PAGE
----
John 12:20-33: Now among those who went up to worship at the festival were some Greeks. They came to Philip, who was from Bethsaida in Galilee, and said to him, “Sir, we wish to see Jesus.” Philip went and told Andrew; then Andrew and Philip went and told Jesus. Jesus answered them, “The hour has come for the Son of Man to be glorified. Very truly, I tell you, unless a grain of wheat falls into the earth and dies, it remains just a single grain; but if it dies, it bears much fruit. Those who love their life lose it, and those who hate their life in this world will keep it for eternal life. Whoever serves me must follow me, and where I am, there will my servant be also. Whoever serves me, the Father will honor. “Now my soul is troubled. And what should I say—‘Father, save me from this hour’? No, it is for this reason that I have come to this hour. Father, glorify your name.” Then a voice came from heaven, “I have glorified it, and I will glorify it again.” The crowd standing there heard it and said that it was thunder. Others said, “An angel has spoken to him.” Jesus answered, “This voice has come for your sake, not for mine. Now is the judgment of this world; now the ruler of this world will be driven out. And I, when I am lifted up from the earth, will draw all people to myself.” He said this to indicate the kind of death he was to die.
“Sir, we would see Jesus!” These words from the 12th Chapter of John’s Gospel have started many a sermon that I have preached. Imagine then, my shock when, dealing with a text from John 12 for this sermon, that the first commentary I read pointed out that there was no evidence that the visitors ever saw Jesus. And further, that wasn’t the point. To see or hear Jesus, in John’s terminology was to come to believe in Jesus. So now the whole thing is flipped. These Greek visitors to Passover, might actually be telling the disciples they already believe in Jesus. Now John’s Gospel is dramatically different from the other three Gospels. For example, in John, the moment that turns the Pharisees and others to getting rid of Jesus, was Jesus’ raising of Lazarus. The story of Lazarus is not even found in Matthew, Mark or Luke. So what do we make of these differences? Do we ignore them and stick to the well-crafted version of faith that discourages questions? Or do we engage the questions that these differences in Scripture can raise for us? While I have always believed that God is unchanging, as I have witnessed more and more cultural and social change, it is apparent that we grow, shrink, get it right, get it wrong. Some more things from John’s Gospel to dwell with. While the first part of Chapter 12 tells the story of Mary anointing Jesus feet, given that we know that this Mary and her connection to Martha and Lazarus is only in John’s Gospel, who is it that anoints in the other Gospels? John’s Gospel focuses on Jesus washing his disciples’ feet at the Last Supper, rather than putting emphasis on the institution of the Eucharist. John’s Gospel in fact has Jesus ministry lasting longer than the versions in the other Gospels (hint – count the Passovers in each Gospel). All of these things ask us to ask questions, which takes us deeper into the Scriptures where we will find new insights and revelations.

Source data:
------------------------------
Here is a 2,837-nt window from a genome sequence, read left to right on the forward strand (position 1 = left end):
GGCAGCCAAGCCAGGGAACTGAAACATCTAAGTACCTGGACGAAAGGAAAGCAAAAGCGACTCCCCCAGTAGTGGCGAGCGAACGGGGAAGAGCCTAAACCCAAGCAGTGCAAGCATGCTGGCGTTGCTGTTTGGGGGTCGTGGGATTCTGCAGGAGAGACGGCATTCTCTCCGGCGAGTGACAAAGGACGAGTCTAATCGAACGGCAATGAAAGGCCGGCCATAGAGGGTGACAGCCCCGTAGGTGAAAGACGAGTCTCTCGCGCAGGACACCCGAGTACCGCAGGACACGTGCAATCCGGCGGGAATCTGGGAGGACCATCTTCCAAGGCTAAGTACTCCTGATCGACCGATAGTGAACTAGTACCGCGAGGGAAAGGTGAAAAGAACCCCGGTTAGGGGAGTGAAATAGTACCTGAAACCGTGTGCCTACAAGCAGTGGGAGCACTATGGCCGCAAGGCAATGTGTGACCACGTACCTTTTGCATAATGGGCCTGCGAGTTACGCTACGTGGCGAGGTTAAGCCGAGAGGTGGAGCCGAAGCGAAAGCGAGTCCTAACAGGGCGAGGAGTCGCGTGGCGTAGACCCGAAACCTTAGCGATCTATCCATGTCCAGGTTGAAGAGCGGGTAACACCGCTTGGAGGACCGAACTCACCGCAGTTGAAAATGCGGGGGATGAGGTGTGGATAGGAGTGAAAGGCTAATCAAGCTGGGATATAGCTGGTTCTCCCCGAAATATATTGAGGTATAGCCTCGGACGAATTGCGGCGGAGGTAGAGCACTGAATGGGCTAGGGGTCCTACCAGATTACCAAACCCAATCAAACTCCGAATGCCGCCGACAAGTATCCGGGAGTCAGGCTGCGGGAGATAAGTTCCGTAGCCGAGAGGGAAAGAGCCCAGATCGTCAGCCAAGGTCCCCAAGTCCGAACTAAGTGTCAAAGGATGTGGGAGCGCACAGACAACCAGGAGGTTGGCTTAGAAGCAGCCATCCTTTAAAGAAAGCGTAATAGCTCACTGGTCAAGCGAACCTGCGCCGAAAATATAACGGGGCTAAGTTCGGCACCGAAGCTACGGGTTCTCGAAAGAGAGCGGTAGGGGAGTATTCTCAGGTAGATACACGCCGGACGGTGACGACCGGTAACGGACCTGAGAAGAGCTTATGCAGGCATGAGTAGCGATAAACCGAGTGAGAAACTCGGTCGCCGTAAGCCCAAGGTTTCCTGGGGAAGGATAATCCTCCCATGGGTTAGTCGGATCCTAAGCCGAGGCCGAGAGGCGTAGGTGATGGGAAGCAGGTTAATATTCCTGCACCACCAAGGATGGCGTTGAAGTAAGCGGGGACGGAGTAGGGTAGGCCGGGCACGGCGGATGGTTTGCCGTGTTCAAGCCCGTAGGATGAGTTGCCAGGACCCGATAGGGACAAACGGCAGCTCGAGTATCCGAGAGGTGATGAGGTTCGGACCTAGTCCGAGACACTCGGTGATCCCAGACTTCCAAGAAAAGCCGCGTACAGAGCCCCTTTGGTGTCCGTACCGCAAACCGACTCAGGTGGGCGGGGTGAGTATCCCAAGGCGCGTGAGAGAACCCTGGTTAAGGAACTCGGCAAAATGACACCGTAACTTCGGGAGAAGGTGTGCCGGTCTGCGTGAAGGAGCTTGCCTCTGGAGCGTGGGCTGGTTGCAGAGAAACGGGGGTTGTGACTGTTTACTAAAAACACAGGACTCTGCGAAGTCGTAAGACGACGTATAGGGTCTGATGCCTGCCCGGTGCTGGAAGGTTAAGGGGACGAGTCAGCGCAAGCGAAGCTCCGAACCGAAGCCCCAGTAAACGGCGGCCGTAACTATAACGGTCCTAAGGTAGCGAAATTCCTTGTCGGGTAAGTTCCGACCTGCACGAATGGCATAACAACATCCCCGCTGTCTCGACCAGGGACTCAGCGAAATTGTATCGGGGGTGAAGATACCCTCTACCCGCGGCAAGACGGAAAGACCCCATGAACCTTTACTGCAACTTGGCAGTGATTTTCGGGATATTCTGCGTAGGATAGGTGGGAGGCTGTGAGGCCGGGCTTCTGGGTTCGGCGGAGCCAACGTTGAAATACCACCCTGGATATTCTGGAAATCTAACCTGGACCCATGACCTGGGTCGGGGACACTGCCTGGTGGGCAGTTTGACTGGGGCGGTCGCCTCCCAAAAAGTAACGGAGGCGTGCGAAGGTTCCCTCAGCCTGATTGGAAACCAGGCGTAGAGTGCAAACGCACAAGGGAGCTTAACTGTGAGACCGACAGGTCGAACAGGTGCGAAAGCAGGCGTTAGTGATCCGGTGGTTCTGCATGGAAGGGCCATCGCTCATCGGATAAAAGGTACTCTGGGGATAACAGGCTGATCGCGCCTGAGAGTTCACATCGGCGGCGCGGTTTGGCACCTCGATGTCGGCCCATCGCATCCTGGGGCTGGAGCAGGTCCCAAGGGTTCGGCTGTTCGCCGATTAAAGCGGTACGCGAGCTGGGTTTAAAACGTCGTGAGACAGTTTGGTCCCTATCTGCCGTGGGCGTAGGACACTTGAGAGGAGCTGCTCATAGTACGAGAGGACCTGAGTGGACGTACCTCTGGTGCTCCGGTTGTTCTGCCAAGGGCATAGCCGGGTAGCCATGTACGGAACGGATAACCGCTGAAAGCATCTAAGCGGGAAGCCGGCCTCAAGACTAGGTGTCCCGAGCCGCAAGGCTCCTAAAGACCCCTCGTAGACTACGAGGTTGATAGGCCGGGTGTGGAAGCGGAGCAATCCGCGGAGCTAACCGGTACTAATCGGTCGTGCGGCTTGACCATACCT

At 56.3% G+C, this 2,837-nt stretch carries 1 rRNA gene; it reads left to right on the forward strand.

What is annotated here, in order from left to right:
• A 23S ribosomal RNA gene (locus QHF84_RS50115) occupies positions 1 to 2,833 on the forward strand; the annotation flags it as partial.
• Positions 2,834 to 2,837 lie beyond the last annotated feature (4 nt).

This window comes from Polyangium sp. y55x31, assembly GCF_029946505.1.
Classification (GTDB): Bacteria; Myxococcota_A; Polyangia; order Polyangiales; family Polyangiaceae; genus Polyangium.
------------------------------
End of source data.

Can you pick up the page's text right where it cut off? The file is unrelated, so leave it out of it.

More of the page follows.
The Rev. Canon Keith Nethery